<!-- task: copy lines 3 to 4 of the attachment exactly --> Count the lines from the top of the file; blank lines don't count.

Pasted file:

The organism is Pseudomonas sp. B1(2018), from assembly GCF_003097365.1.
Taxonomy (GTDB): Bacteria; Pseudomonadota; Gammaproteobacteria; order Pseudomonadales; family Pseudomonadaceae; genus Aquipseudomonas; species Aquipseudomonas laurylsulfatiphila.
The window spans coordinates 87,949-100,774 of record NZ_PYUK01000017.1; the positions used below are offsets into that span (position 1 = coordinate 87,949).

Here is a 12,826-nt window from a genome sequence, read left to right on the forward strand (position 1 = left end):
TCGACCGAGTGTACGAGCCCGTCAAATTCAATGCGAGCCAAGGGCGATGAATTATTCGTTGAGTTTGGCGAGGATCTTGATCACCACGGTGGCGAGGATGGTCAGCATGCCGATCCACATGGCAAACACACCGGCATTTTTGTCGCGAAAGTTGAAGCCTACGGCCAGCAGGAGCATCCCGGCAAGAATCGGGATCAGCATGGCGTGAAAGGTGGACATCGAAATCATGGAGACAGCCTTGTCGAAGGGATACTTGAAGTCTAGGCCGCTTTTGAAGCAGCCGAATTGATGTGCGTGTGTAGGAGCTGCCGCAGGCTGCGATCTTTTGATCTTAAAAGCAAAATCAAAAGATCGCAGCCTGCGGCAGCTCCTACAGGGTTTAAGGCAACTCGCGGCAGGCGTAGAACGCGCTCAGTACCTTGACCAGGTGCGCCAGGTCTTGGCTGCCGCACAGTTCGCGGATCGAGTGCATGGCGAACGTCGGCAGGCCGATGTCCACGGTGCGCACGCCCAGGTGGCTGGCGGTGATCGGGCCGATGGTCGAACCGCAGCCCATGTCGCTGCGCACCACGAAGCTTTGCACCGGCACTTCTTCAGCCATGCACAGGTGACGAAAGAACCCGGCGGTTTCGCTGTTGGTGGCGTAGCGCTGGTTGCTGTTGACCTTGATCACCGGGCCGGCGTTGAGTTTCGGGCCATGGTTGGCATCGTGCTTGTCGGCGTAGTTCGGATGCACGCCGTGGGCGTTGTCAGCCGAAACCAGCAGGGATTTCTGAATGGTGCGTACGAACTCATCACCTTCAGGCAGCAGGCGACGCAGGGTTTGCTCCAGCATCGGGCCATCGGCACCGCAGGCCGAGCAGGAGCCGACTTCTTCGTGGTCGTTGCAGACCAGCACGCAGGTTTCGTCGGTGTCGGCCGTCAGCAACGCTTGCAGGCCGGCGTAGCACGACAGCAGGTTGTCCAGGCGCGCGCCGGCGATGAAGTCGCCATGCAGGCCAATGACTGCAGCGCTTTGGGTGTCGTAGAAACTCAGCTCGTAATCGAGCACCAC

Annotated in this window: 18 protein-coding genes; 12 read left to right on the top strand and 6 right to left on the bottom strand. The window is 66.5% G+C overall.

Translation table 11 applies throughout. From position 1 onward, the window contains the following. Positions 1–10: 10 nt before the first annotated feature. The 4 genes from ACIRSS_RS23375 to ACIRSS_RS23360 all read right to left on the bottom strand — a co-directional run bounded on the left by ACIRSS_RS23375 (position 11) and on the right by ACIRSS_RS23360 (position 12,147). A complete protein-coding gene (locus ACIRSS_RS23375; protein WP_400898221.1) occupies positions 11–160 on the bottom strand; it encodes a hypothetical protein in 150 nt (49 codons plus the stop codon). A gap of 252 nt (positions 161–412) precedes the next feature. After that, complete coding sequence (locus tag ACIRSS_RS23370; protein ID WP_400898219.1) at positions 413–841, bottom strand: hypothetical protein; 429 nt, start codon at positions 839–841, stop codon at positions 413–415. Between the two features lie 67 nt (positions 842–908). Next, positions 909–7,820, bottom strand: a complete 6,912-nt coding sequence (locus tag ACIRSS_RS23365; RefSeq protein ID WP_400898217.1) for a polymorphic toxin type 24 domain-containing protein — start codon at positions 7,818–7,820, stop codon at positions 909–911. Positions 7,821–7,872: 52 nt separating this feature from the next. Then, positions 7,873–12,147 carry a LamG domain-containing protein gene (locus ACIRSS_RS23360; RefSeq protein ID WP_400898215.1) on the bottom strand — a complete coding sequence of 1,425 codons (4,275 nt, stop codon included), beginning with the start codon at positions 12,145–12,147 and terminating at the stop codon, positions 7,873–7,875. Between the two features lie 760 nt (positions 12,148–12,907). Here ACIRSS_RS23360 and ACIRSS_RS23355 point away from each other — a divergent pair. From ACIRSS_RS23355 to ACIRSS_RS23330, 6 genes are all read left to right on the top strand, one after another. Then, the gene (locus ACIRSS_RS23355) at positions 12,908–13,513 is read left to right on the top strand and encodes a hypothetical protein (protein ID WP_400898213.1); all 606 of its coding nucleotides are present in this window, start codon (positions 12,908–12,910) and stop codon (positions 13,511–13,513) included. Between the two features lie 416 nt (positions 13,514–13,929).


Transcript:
The window spans coordinates 87,949-100,774 of record NZ_PYUK01000017.1; the positions used below are offsets into that span (position 1 = coordinate 87,949).

Here is a 12,826-nt window from a genome sequence, read left to right on the forward strand (position 1 = left end):